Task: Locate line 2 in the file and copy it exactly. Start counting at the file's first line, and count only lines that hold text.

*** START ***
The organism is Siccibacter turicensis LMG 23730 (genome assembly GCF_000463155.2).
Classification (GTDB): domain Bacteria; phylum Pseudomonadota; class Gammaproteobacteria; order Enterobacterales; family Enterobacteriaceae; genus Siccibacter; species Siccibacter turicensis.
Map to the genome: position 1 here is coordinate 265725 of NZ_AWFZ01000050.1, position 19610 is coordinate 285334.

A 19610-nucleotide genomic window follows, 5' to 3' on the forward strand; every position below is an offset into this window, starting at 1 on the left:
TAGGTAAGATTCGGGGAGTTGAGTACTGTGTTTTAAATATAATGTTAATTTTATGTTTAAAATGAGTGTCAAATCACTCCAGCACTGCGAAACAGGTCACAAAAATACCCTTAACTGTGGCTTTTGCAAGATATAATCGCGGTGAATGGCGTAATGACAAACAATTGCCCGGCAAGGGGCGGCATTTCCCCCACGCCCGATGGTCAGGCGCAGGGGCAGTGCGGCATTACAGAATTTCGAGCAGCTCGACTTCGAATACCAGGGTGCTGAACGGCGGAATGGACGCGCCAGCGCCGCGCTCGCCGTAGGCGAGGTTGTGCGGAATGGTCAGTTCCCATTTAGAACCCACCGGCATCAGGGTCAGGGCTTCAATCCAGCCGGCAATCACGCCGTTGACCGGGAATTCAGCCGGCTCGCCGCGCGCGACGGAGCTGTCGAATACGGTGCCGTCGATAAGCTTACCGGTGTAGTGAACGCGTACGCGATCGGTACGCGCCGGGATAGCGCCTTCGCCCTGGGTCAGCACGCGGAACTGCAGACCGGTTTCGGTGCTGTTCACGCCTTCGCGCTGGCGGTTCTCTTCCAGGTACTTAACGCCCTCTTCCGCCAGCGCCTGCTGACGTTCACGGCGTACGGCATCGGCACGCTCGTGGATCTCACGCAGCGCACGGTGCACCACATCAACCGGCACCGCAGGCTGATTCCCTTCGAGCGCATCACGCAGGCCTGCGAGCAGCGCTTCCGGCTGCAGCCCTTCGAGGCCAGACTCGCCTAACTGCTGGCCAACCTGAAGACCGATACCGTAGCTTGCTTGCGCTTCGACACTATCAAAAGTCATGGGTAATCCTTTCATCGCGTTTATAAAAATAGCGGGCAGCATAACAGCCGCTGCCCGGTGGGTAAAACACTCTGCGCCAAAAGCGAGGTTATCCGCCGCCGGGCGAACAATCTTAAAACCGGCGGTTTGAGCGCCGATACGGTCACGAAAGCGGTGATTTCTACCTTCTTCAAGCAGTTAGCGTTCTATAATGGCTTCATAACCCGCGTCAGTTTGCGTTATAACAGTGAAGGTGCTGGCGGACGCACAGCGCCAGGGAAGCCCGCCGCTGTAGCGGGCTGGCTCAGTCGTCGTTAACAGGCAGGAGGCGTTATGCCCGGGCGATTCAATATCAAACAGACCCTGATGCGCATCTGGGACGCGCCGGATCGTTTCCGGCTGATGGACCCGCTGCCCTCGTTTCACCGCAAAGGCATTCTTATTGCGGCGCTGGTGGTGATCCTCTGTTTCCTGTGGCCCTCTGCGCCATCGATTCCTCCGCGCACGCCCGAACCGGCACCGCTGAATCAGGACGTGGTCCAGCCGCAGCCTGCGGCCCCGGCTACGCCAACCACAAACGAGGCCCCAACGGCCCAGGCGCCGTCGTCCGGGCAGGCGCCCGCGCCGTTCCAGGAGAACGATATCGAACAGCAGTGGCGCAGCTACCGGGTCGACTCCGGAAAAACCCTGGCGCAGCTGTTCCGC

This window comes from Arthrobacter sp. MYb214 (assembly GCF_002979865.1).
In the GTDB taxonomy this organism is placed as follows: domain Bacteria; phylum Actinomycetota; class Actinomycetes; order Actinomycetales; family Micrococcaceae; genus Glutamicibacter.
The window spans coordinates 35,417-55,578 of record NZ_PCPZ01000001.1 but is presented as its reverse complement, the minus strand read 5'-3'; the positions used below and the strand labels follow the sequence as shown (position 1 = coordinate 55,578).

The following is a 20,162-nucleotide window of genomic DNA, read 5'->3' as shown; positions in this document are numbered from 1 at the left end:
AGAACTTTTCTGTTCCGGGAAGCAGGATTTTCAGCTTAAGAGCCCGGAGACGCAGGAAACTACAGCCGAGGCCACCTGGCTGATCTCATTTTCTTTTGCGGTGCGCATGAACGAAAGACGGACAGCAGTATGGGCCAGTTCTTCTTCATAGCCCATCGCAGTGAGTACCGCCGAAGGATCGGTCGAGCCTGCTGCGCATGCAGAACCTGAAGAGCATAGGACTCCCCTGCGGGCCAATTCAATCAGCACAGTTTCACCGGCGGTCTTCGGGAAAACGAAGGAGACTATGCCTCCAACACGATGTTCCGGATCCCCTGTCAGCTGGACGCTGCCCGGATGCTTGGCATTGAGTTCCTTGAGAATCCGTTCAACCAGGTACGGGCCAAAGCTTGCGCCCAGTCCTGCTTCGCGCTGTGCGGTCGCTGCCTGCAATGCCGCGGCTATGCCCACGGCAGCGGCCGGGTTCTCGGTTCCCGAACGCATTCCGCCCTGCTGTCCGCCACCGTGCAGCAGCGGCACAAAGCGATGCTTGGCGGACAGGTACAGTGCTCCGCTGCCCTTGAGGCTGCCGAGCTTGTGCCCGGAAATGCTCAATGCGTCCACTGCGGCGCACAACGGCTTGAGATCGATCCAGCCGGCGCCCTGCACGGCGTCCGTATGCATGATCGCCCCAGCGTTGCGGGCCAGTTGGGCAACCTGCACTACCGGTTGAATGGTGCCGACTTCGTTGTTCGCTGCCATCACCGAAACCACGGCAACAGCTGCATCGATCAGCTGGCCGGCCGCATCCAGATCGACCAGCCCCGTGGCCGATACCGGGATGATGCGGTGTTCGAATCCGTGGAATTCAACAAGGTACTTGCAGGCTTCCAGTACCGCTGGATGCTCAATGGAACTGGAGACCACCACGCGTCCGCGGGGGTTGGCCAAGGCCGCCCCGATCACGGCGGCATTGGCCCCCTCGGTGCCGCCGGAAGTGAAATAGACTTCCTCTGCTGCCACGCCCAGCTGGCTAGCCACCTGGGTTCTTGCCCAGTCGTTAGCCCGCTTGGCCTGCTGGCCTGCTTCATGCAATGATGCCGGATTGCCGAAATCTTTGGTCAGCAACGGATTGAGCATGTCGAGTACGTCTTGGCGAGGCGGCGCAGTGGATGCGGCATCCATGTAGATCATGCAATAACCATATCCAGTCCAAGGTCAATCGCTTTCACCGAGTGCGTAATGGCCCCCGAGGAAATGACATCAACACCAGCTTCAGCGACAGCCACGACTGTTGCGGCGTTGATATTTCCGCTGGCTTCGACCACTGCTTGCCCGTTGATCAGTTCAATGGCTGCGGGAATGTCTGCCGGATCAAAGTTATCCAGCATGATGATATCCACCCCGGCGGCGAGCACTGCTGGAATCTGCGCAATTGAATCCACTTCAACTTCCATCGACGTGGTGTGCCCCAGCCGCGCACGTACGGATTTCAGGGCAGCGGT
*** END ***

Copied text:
Classification (GTDB): domain Bacteria; phylum Pseudomonadota; class Gammaproteobacteria; order Enterobacterales; family Enterobacteriaceae; genus Siccibacter; species Siccibacter turicensis.